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You have the right to remain silent: use it

| Sep 19, 2013 | Firm News

There are certainly enough crime shows on television these days that nearly everyone in Little Rock should know what their rights are when they are arrested. Even if they don’t, police are supposed to inform arrestees of their rights when they are taken into police custody. When the Miranda rights are actually given, however, is largely up to the discretion of police, just as long as they are done before an interrogation.

For juveniles facing criminal charges, however, being told they have the right to remain silent and the right to a lawyer may not be enough to prevent them from giving false confessions. These are children and, despite what they may be accused of, many of them are likely scared when dealing with police. Even if they are completely innocent, they may confess to something or unknowingly incriminate themselves, potentially setting themselves up for a conviction and years in prison.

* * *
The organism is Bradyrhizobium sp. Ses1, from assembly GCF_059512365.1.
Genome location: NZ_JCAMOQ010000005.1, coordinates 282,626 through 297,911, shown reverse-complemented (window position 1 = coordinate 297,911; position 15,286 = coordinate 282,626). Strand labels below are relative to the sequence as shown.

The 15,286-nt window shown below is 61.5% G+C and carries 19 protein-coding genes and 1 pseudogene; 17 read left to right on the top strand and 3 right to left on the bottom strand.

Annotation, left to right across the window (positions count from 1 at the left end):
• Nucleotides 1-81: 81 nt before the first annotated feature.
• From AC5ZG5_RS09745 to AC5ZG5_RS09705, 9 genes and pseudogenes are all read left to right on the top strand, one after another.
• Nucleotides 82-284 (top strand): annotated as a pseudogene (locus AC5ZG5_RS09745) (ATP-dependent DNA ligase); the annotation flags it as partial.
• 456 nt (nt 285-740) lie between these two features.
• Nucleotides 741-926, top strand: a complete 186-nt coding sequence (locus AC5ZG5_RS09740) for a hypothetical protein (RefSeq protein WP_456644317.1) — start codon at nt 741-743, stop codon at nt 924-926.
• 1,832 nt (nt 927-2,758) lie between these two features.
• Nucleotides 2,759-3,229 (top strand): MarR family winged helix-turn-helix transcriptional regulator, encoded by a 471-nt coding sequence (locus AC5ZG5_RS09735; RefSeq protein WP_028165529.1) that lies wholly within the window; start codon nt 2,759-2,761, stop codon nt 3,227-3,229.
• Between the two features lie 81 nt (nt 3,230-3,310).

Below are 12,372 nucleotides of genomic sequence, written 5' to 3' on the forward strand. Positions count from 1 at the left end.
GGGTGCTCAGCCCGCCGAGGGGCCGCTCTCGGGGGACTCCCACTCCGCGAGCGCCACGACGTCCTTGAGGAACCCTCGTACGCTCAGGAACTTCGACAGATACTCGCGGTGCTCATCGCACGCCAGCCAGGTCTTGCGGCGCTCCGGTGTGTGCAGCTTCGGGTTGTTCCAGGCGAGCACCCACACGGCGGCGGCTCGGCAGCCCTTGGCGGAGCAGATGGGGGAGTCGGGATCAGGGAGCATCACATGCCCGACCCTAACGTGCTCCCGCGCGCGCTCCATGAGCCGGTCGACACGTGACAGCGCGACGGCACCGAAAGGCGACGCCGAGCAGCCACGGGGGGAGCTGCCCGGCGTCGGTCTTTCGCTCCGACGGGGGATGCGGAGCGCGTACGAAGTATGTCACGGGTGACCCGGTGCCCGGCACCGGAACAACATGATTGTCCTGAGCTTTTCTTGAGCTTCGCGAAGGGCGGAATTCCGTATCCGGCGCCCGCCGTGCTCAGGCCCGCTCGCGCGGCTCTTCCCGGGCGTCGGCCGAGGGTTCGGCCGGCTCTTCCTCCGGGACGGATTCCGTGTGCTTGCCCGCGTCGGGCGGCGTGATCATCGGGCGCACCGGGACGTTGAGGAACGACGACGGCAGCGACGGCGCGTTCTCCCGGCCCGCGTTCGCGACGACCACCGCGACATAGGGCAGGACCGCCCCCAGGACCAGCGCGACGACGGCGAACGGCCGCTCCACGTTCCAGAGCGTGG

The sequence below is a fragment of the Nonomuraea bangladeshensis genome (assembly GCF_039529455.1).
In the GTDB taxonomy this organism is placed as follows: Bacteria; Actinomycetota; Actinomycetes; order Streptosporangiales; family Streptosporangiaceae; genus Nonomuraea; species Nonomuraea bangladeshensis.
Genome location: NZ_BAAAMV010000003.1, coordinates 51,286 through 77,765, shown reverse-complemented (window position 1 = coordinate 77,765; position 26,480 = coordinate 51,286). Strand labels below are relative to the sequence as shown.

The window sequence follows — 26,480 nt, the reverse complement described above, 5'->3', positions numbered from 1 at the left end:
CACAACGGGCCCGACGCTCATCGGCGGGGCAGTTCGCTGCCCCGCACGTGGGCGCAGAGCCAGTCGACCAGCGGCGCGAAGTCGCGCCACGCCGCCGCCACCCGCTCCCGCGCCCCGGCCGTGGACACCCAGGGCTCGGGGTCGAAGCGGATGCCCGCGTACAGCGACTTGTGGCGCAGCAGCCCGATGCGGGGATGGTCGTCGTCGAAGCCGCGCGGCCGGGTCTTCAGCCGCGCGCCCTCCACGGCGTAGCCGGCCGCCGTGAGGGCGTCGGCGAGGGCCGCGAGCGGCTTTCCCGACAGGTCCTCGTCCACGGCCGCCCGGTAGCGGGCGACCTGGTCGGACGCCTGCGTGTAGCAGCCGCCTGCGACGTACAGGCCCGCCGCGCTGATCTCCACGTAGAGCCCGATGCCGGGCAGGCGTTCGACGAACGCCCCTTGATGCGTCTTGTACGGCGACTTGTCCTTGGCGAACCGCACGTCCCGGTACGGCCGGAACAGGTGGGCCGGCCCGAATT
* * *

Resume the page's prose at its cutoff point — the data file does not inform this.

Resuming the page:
A recent look at juvenile false confessions by The Wall Street Journal has found that teenagers sometimes don’t think about the long-term consequences of their actions, which can be disastrous during an interrogation with police. Some teens will admit to horrific crimes knowing that it will end the interrogation, but not thinking about what that admission will mean when it comes to defending their innocence in court.

Some police forces recognize that juvenile detainees may need extra protection during an interrogation, especially if they don’t take advantage of their rights to silence and an attorney. How police in Arkansas will handle this remains to be seen.

Source: The Wall Street Journal, “False Confessions Dog Teens,” Zusha Elinson, Sept. 8. 2013

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